My first memory of a workshop is the old, cluttered and incredibly small place in my father's house, somewhere in Europe. My father and grandfather used the workshop to store their tools and to make things of metal. They both liked to cut, join, hammer and solder metal parts. They had all the heavy tools needed for that but there were almost no woodworking tools. Sure, there was a heavy duty table saw and a few chisels and saws, but not much else. The table saw was home made. It had a gigantic three phase 360V motor and a very large blade. The saw could cut all kinds of wood, but it was used almost exclusively for one purpose: my father and my grandfather would cut large logs into smaller pieces and then use the wood in the stove... I was fascinated by the saw, but it was the one tool that was strictly off limits for me. I guess my father was afraid I would loose my fingers. He was probably right.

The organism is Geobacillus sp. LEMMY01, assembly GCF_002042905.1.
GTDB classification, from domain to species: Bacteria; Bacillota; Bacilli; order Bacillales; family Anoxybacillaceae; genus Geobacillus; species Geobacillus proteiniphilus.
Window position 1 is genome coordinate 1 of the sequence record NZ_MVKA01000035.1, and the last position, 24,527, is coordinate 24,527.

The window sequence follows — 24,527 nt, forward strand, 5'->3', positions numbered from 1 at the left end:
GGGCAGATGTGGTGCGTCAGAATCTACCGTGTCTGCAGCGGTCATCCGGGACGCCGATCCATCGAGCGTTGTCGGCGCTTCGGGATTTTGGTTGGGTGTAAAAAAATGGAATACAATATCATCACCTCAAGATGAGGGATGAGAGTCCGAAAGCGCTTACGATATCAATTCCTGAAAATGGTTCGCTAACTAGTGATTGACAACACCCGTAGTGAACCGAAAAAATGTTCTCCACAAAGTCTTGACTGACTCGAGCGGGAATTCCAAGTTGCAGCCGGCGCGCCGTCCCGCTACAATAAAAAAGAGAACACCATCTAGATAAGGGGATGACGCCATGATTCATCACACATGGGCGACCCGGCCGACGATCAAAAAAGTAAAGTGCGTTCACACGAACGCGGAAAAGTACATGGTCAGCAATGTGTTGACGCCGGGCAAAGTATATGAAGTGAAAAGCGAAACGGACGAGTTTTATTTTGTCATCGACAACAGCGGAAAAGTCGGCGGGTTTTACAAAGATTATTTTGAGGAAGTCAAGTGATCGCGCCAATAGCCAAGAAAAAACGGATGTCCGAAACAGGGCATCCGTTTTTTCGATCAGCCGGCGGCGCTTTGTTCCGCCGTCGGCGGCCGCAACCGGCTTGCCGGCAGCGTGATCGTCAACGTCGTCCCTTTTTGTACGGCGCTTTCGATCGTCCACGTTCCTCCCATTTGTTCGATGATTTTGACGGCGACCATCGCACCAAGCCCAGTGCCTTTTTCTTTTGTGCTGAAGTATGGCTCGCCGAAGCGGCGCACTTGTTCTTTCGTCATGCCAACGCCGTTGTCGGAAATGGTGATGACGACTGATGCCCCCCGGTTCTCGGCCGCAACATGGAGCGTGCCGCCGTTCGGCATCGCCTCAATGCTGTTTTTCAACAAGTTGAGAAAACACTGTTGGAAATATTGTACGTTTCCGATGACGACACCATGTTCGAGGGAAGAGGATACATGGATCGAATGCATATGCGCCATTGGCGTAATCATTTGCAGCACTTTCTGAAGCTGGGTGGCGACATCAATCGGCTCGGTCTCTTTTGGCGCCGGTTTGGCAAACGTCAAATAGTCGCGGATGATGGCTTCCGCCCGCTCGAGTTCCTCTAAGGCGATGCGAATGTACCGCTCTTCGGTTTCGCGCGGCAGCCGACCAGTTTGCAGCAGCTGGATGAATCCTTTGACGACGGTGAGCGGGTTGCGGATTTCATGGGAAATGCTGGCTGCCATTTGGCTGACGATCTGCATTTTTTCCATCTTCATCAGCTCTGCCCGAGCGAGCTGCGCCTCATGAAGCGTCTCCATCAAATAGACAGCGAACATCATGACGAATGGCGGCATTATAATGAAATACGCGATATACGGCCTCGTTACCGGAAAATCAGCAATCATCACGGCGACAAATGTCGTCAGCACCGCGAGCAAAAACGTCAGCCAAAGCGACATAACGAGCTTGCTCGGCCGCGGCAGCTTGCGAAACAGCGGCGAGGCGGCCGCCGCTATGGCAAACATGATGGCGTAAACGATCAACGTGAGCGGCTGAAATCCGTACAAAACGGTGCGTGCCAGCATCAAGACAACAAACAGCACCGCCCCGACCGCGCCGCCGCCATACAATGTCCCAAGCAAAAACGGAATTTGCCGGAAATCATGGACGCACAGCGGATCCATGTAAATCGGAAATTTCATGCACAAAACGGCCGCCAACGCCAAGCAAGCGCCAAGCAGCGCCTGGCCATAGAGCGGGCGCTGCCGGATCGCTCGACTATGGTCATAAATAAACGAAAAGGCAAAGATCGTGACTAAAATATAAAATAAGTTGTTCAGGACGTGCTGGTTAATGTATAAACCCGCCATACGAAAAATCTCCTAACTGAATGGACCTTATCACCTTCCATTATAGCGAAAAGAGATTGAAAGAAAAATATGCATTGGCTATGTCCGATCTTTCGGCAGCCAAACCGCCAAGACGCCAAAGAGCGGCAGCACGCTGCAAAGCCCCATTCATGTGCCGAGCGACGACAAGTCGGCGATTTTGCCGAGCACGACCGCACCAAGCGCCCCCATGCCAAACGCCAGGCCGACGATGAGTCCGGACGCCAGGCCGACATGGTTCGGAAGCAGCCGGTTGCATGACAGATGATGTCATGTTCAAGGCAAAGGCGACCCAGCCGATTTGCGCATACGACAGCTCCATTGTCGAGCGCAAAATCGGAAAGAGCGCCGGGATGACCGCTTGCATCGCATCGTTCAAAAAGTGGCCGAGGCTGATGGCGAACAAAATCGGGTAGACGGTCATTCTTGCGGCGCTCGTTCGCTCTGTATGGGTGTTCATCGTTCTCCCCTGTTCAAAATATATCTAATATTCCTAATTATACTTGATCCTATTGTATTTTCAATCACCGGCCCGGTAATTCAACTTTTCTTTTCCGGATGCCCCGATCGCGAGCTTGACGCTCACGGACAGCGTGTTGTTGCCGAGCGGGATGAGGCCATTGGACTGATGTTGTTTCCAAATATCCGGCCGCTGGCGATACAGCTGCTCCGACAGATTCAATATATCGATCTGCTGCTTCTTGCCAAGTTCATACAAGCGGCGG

As a young boy, I used to spend a lot of time in the workshop. The memories are fading now, but I remember doing many weird things with wood, steel and other materials, including some chemical ingredients...


Then I went to the university and forgot how much pleasure working with one's hands gives. Many winters have passed. Then a year ago I was sitting in front of a computer screen and had one of these rare moments. An epiphany of sorts. There I was, spending my life in front of a screen. You see, first I was a student so my life focused on books and computers. Then I started working in a library and not much changed, books and computers were there with me. I needed something different. I needed a change. I suddenly remembered the feeling of a tool working metal or wood. It all came back to me and I knew I wanted to start again. To give some more meaning to who I am.


A year has passed. I now have an almost fully equipped workshop in the basement of our house. Over the year I have read several dozen books on woodworking and discovered a fantastic world out there. I realized North America was a woodworking paradise. But this is a story for another tale...